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Trial Against Lt. Dan Choi for ‘Don’t Ask, Don’t Tell’ Protest Set for Thursday

Erin Matson

Army Lieutenant Daniel "Dan" Choi, West Point graduation portrait taken in 2003. (Danchoi2008 / Wikimedia Commons)

With much press devoted to the Supreme Court arguments on California’s Proposition 8 and the federal Defense of Marriage Act, not everyone may be aware that LGBTQ rights are on trial in a third case this week: United States v. Daniel Choi.

The case concerns whether Lt. Dan Choi should serve up to six months in jail or pay a fine of up to $5,000 for chaining himself to the White House fence in protest of the “Don’t Ask, Don’t Tell” (DADT) policy in November 2010. An Iraq war veteran, Arabic linguist, and West Point graduate, Choi was discharged for “coming out” while DADT was still in effect. He has been arrested while engaging in several high-profile acts of non-violent civil disobedience and activism, including three White House DADT protests, a White House protest of the Keystone XL pipeline, and a gay pride parade in Moscow.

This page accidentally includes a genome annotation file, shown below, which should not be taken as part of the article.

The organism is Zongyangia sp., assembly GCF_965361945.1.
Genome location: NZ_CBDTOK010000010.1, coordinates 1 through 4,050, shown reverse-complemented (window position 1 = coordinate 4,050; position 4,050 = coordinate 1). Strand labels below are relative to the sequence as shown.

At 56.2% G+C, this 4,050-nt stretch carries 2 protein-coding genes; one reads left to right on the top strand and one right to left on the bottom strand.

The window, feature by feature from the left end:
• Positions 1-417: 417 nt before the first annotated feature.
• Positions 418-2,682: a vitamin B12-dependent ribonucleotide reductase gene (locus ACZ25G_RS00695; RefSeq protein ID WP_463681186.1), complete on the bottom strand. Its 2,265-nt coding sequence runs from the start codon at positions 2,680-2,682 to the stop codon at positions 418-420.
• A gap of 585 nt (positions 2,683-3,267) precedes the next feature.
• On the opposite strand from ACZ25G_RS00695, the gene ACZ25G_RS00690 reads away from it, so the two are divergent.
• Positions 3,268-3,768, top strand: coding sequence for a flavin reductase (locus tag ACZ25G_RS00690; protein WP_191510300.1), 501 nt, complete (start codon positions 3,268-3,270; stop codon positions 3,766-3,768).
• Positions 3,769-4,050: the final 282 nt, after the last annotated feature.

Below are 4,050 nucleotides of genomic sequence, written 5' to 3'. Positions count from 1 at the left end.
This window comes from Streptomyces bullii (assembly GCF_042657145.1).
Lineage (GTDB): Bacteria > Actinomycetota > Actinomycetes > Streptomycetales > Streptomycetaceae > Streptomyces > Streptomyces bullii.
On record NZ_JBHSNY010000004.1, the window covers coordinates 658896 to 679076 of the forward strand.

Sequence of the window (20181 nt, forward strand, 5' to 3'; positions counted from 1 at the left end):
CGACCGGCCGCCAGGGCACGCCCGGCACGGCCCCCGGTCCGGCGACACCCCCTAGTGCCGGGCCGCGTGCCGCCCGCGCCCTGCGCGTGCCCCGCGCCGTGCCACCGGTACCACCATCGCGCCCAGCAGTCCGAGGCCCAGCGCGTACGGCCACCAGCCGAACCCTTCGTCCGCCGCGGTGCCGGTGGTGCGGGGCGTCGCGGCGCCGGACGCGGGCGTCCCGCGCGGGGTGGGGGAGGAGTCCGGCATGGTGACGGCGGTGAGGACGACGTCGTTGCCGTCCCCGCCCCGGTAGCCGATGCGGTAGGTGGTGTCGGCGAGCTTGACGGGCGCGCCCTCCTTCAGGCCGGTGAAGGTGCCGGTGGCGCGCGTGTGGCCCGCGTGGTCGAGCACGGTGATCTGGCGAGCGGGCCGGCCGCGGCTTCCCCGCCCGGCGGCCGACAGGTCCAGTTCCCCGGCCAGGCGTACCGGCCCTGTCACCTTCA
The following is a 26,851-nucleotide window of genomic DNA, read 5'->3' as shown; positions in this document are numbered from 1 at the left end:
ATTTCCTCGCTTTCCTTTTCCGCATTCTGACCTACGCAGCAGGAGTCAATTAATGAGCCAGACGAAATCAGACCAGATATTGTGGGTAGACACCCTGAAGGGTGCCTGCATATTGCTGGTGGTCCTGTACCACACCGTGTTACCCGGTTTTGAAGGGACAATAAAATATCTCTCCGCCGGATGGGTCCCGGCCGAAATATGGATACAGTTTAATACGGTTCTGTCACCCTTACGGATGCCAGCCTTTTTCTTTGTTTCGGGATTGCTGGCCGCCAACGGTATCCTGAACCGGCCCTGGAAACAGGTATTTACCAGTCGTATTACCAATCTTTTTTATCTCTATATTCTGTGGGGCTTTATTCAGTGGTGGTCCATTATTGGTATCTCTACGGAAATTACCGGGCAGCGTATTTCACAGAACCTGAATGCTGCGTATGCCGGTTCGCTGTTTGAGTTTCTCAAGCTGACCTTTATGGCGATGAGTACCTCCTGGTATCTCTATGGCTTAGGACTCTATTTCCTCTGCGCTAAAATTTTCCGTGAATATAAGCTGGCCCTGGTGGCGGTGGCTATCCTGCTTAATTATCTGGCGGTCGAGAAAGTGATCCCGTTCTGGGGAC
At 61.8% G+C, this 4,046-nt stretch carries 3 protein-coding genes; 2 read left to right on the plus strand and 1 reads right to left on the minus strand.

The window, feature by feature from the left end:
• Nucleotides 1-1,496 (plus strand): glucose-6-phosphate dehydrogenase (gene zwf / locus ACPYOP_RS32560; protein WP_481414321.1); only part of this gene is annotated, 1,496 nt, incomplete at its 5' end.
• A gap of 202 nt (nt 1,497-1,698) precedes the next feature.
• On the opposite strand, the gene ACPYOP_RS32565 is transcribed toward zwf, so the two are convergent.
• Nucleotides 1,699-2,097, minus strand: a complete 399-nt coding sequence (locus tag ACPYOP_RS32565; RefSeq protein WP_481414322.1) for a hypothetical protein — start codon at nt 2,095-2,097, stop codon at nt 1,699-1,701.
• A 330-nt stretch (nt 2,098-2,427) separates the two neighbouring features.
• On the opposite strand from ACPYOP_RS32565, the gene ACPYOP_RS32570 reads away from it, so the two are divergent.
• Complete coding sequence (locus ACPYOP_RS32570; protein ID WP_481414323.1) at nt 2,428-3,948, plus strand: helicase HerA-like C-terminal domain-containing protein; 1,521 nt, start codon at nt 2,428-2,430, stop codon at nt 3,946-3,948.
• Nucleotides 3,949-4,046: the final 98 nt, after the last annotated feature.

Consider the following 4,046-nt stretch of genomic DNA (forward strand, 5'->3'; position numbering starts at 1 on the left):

Choi was one of 12 activists arrested during the November 2010 DADT protest, but he is the only one with an ongoing trial; the others pled guilty. Choi argues that since DADT has since been repealed, his charges should be dropped.

The trial will take place Thursday, March 28 at the United States District Court for the District of Columbia. Choi and supporters are encouraging a number of actions in support of ending the trial, including sending letters of support to the presiding judge, signing petitions, and attending the trial Thursday morning.

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